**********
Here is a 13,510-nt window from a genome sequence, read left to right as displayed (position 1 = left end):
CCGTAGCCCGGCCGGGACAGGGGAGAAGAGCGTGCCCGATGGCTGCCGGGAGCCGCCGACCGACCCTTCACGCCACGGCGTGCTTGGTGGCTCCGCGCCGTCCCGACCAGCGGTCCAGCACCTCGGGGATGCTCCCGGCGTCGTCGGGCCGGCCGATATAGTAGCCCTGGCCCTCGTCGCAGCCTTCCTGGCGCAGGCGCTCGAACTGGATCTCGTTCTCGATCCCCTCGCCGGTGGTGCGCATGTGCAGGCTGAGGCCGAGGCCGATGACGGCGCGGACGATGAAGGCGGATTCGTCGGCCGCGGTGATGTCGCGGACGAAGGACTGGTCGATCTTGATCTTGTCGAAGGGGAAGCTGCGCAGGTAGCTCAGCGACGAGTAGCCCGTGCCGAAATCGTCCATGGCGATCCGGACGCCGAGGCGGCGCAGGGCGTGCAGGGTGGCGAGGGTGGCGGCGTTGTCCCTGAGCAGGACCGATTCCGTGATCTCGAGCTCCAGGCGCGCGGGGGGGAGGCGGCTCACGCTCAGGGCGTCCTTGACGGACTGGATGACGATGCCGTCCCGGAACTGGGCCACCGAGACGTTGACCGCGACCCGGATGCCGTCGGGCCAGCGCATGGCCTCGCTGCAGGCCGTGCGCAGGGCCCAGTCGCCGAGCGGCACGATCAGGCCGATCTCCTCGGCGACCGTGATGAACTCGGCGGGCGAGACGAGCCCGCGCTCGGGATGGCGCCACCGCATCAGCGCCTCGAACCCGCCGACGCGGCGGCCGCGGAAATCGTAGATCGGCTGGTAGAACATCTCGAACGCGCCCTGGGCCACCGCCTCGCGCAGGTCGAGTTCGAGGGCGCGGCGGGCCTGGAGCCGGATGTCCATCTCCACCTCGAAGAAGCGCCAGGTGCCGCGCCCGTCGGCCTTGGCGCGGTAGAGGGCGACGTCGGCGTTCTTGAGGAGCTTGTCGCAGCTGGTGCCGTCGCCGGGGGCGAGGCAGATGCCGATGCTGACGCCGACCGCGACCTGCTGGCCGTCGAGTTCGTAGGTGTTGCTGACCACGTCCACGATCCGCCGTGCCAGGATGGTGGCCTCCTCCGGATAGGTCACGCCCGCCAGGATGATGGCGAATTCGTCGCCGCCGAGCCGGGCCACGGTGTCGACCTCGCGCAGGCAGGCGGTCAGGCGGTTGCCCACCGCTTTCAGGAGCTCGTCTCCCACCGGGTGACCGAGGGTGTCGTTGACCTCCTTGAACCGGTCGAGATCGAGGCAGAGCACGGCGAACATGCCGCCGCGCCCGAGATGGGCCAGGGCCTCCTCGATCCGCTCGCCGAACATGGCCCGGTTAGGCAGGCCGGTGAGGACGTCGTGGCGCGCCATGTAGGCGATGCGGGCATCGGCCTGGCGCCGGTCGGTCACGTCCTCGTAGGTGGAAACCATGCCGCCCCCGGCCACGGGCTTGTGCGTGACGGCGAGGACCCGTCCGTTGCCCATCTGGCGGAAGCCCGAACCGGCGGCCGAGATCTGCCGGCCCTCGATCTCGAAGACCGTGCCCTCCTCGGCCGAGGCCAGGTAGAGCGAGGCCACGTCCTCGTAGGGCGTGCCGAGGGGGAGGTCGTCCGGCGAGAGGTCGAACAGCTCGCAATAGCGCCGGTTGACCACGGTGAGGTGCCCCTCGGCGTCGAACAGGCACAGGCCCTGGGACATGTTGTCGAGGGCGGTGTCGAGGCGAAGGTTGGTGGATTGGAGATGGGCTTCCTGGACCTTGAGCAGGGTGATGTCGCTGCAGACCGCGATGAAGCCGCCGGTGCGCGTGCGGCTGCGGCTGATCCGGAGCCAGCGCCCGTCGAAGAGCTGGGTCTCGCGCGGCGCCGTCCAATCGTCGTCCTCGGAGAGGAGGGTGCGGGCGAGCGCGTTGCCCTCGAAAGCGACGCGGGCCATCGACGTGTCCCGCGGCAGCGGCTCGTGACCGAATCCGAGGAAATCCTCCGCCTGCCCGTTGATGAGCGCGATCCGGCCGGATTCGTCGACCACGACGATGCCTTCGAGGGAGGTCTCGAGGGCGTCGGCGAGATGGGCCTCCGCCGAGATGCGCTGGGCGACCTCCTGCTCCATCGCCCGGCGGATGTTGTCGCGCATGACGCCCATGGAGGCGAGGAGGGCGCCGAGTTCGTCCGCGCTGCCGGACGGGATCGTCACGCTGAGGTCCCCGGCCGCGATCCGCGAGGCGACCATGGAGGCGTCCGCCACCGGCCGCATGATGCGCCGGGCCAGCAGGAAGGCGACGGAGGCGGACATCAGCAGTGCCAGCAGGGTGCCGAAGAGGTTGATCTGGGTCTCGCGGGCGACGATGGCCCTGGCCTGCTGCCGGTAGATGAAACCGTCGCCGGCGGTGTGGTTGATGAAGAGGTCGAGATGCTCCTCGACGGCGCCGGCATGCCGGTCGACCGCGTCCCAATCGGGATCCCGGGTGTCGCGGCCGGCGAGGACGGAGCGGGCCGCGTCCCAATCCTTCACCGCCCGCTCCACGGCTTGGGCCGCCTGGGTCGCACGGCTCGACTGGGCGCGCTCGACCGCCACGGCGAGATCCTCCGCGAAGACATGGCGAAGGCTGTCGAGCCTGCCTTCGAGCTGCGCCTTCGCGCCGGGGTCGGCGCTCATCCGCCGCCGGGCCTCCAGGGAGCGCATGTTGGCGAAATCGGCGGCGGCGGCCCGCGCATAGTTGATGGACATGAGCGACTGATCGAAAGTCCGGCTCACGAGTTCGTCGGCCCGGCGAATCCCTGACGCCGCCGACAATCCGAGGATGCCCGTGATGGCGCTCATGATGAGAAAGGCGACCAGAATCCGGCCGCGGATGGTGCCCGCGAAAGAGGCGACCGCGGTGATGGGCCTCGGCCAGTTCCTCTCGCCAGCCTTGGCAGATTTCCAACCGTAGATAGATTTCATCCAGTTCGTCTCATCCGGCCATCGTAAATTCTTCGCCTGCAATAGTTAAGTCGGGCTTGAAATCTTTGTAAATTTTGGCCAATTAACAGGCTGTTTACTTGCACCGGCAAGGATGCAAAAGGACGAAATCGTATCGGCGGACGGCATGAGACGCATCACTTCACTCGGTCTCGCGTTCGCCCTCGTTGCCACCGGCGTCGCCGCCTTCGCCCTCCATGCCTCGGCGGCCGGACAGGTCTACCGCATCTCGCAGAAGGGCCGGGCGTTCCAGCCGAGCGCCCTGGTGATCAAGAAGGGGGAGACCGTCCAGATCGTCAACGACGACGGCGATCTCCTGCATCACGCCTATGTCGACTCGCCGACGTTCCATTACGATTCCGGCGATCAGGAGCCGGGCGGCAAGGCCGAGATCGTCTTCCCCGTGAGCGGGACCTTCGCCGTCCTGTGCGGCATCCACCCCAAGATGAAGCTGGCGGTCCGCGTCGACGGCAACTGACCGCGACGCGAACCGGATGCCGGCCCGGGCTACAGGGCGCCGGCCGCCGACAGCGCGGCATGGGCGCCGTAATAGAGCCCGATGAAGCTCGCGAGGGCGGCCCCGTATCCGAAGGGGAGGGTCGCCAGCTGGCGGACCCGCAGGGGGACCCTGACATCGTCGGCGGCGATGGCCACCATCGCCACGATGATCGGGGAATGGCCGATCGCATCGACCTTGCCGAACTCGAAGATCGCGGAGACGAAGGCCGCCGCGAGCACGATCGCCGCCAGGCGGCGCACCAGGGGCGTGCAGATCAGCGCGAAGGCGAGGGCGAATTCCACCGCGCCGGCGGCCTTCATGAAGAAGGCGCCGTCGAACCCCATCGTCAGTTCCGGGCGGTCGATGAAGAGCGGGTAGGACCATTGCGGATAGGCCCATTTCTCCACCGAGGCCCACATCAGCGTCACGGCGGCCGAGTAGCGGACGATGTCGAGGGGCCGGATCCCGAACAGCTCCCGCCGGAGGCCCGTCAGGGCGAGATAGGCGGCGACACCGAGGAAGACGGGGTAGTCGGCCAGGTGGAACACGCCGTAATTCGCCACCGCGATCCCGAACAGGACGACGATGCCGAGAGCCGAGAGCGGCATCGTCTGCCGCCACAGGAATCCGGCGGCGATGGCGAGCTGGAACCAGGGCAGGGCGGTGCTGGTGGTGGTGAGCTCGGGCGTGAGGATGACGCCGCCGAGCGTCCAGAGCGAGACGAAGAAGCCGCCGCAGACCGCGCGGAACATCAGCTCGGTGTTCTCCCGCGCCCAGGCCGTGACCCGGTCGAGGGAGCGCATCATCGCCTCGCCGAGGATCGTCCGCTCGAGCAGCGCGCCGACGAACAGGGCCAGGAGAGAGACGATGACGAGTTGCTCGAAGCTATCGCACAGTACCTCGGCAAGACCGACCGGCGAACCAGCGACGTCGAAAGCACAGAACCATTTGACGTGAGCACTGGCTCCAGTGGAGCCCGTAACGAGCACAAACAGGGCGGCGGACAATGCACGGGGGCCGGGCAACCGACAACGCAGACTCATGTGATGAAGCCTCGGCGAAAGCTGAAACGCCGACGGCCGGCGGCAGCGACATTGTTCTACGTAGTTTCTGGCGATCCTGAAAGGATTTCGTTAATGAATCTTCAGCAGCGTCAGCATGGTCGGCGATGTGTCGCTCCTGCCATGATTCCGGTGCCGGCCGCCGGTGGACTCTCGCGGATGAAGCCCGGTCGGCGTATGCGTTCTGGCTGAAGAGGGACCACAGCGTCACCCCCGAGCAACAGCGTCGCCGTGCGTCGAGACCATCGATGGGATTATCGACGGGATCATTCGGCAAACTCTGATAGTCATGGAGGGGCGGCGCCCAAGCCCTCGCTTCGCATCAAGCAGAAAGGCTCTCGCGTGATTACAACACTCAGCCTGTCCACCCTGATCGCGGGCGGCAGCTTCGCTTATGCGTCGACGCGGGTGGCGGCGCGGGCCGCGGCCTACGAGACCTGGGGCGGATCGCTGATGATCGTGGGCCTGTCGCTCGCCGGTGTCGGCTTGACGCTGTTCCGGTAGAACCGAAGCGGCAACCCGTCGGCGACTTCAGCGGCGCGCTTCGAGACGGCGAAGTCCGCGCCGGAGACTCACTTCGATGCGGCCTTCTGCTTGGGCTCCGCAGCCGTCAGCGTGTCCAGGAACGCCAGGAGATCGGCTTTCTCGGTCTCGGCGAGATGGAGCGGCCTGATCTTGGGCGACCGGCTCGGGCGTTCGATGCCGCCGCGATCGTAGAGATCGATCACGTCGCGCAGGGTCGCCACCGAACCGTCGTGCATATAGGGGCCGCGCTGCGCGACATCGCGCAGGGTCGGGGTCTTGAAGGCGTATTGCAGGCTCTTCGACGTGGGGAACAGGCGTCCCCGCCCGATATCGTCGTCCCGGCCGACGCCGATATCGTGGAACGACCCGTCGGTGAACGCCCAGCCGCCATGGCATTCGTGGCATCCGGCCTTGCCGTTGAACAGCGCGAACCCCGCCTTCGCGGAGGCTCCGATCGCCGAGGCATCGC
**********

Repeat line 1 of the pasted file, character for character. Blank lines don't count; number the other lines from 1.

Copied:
Here is a 13,510-nt window from a genome sequence, read left to right as displayed (position 1 = left end):